How to make your own Hummus

How to make your own Hummus
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Plain hummus and hummus with coriander

 

How come I’m posting about hummus? Well we always have a tub in the fridge whether we are in St. Lucia or the UK. My whole family loves it and it’s super versatile. Usually it is greedily scooped up on crackers, or dolloped onto a salad, or used as the spread for a sandwich. As I wrote the word “crackers” a minute ago I thought I would tell you about “Crix” crackers which are universally found in the Southern Caribbean and have as their catch line “essential supplies.” Crix has come to mean cracker in this part of the world.

We are made up of a pot pourri of nations and gene pools in the Caribbean, and the Middle East is well represented which is of course where hummus originated. It really is only in recent years however that we are able to get the second most important ingredient for this dish….tahini. But, necessity is the mother of invention as they say, and a few months ago (when we were in Tobago for the grannies 80th), I was determined to make hummus and there was no tahini to be had. Remember, most things are imported into these islands so we are subject to all the possible troubles inherent in importation. There was however, sesame seeds a plenty. So, I bought a large packet, roasted them gently on the stove top and ground them in a blender. Hey presto….tahini, which was used to make a delicious batch of hummus, eaten at the beach the next day. So here’s a post on how to make your own hummus for those who haven’t already!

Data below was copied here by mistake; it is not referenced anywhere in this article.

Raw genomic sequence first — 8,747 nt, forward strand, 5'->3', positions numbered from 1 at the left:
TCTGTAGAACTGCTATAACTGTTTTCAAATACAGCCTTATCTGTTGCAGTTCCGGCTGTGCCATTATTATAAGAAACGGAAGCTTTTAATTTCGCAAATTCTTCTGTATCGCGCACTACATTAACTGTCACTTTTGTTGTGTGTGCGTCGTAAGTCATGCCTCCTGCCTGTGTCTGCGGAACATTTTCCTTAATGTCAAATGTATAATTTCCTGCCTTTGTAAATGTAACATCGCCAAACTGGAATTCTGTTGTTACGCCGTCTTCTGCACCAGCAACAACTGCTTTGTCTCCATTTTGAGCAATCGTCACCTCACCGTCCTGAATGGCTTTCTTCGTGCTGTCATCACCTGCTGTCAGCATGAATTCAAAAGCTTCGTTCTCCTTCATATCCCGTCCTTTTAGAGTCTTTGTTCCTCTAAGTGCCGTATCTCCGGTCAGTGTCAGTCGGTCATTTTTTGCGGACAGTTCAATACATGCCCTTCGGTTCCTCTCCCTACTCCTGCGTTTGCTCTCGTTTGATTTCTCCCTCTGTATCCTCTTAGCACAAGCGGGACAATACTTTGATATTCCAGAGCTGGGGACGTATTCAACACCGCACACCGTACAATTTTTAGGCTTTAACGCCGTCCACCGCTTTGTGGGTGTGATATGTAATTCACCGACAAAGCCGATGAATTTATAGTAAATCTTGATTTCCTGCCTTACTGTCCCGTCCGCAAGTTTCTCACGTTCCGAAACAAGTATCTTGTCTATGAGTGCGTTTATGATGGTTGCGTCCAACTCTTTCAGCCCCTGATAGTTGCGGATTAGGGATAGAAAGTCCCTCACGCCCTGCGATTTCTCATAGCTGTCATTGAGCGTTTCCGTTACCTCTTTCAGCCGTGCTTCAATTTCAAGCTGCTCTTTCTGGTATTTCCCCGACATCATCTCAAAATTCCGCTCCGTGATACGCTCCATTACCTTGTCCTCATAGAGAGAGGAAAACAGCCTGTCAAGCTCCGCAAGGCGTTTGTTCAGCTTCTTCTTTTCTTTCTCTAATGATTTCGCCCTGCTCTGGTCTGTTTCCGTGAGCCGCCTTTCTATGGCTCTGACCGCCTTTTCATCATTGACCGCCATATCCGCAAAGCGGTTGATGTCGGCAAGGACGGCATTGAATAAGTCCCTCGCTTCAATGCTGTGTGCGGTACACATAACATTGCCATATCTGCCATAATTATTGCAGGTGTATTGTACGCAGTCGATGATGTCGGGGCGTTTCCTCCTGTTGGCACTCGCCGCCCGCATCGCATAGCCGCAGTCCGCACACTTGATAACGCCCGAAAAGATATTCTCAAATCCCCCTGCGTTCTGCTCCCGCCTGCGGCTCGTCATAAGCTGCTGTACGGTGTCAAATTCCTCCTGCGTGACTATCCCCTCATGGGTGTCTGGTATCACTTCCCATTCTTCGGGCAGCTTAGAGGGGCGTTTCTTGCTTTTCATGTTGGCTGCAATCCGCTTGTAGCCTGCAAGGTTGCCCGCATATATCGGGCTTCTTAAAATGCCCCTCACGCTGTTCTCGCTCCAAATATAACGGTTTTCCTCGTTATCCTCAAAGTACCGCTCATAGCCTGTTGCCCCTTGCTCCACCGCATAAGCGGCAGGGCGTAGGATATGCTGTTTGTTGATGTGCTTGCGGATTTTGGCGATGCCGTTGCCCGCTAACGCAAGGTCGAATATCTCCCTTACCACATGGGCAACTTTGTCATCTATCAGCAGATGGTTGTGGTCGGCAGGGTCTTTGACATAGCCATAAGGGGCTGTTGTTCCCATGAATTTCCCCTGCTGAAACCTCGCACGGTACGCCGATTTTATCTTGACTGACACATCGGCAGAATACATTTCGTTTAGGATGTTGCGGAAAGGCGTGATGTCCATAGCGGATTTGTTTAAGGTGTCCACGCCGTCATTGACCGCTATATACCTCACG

sesame-seeds-1-sa

sesame seeds

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home cooked chick peas

 

Ingredients to make your own Hummus

800g (4 c) peas I use either canned or home cooked

120g (1/2 c) tahini

4 tbsp olive oil

2 cloves garlic

juice of 1 lemon/lime

200ml water

salt and pepper

optional extras: bunch coriander finely chopped and/or 3 large roasted red peppers

Method

Place all the ingredients in the food processor and blitz. You will need to decide whether there is enough water or not, remembering that when this mixture cools in the fridge it does become a bit firmer. This blitzing takes longer than you would expect to achieve a smooth result, so persevere. Its worth it.

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4 Comments

  • Reply
    Nina Chernichen
    February 22, 2014 at 1:09 pm

    Trying the Hummous.Congrads on the website!!!XO

    • Reply
      Germaine
      February 22, 2014 at 1:52 pm

      Thanks Nina. Hope it turns out well. Let me know please

  • Reply
    janekinghippolyte
    January 7, 2015 at 7:19 pm

    Hiya! I find that when I use canned chickpeas it is very important to wash off all the liquid they are canned in… it tastes disgusting, and I don’t know why.

    • Reply
      Germaine
      January 7, 2015 at 10:05 pm

      That’s really strange Jane. I don’t wash it off at all and in fact add it to the mix if its too dry. Can’t explain that…………

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